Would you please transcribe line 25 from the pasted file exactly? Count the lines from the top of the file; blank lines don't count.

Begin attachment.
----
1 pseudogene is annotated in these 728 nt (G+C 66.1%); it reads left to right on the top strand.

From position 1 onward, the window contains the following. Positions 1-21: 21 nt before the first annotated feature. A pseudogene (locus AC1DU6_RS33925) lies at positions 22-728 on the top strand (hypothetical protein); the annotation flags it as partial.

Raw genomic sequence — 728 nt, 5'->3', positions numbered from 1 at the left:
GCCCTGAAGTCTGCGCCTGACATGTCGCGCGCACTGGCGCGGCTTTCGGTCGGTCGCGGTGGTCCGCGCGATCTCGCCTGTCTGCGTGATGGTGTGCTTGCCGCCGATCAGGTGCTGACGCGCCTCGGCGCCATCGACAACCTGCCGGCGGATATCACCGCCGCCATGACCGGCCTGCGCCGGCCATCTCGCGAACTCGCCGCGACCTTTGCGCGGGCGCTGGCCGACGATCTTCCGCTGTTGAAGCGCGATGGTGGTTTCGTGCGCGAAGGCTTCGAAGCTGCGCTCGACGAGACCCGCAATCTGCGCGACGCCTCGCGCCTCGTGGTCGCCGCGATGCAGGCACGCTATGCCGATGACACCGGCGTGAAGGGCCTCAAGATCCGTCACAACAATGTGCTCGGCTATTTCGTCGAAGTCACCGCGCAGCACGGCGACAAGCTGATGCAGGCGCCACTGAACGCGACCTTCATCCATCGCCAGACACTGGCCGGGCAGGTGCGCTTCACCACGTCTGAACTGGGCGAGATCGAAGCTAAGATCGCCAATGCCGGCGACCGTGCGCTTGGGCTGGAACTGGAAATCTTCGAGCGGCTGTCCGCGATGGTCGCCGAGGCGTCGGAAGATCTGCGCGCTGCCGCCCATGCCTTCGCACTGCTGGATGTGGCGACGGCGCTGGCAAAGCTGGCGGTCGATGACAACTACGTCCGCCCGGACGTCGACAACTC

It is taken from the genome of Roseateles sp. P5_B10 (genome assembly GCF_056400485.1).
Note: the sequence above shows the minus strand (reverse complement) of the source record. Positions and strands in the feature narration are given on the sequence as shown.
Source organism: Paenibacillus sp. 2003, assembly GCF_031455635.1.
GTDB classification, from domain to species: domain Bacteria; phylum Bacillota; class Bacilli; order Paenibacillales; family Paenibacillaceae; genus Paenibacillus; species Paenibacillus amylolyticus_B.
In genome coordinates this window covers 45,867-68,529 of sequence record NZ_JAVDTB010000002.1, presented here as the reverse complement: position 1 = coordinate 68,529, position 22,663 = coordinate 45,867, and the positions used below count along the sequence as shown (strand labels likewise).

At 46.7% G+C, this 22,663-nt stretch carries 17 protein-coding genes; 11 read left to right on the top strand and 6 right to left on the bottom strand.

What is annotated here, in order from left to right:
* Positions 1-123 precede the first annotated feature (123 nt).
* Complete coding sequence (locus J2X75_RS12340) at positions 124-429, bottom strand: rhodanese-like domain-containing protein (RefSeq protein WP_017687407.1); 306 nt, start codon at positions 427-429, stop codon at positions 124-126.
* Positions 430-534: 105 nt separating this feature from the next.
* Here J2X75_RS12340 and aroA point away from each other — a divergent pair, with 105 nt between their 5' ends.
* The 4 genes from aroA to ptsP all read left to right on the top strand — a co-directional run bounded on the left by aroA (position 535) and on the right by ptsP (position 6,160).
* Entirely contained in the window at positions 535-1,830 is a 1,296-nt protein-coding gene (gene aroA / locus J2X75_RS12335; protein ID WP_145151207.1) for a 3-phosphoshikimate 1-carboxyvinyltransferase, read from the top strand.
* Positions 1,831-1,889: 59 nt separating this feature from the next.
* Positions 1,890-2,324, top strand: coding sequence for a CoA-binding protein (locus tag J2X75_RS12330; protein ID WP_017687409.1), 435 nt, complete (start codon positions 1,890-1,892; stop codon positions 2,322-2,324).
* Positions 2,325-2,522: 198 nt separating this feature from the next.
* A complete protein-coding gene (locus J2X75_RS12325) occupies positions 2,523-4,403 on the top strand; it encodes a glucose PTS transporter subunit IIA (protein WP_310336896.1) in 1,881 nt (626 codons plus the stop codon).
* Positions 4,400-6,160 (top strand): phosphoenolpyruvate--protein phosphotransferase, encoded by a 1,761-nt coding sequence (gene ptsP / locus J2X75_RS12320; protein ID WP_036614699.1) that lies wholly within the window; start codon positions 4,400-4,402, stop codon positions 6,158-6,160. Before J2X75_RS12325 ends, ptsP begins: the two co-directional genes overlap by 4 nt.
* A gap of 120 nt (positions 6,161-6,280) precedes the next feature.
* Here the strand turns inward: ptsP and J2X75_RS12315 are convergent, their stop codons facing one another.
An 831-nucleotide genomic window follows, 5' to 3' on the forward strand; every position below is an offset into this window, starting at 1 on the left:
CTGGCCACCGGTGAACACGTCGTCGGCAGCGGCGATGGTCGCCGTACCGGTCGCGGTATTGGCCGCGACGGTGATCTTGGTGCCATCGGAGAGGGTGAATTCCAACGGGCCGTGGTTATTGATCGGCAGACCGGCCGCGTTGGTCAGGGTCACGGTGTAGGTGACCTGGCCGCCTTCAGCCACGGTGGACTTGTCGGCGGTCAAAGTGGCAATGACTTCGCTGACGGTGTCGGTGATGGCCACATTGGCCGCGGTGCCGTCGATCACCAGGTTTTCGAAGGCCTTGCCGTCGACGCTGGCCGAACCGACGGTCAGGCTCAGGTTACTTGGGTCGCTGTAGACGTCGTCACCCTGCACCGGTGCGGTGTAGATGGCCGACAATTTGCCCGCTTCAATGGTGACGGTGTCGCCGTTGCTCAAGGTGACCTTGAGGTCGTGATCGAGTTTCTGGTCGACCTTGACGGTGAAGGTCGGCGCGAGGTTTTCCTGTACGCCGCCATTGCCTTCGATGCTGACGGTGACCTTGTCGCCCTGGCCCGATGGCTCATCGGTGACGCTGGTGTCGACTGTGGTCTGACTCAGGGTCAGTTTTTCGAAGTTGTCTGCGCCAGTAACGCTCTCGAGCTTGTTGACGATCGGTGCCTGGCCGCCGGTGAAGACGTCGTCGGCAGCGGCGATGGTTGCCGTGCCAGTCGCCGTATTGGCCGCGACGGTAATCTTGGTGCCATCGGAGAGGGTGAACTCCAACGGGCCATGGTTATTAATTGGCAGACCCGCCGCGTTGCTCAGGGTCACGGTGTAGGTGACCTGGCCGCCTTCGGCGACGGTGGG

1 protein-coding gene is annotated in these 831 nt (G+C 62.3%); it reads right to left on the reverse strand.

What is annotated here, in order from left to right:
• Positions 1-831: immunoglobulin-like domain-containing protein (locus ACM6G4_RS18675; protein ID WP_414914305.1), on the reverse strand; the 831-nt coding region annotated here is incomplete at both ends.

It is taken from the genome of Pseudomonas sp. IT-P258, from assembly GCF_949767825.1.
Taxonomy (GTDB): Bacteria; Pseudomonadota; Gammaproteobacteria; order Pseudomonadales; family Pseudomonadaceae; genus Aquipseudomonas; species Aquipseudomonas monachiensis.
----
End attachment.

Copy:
An 831-nucleotide genomic window follows, 5' to 3' on the forward strand; every position below is an offset into this window, starting at 1 on the left: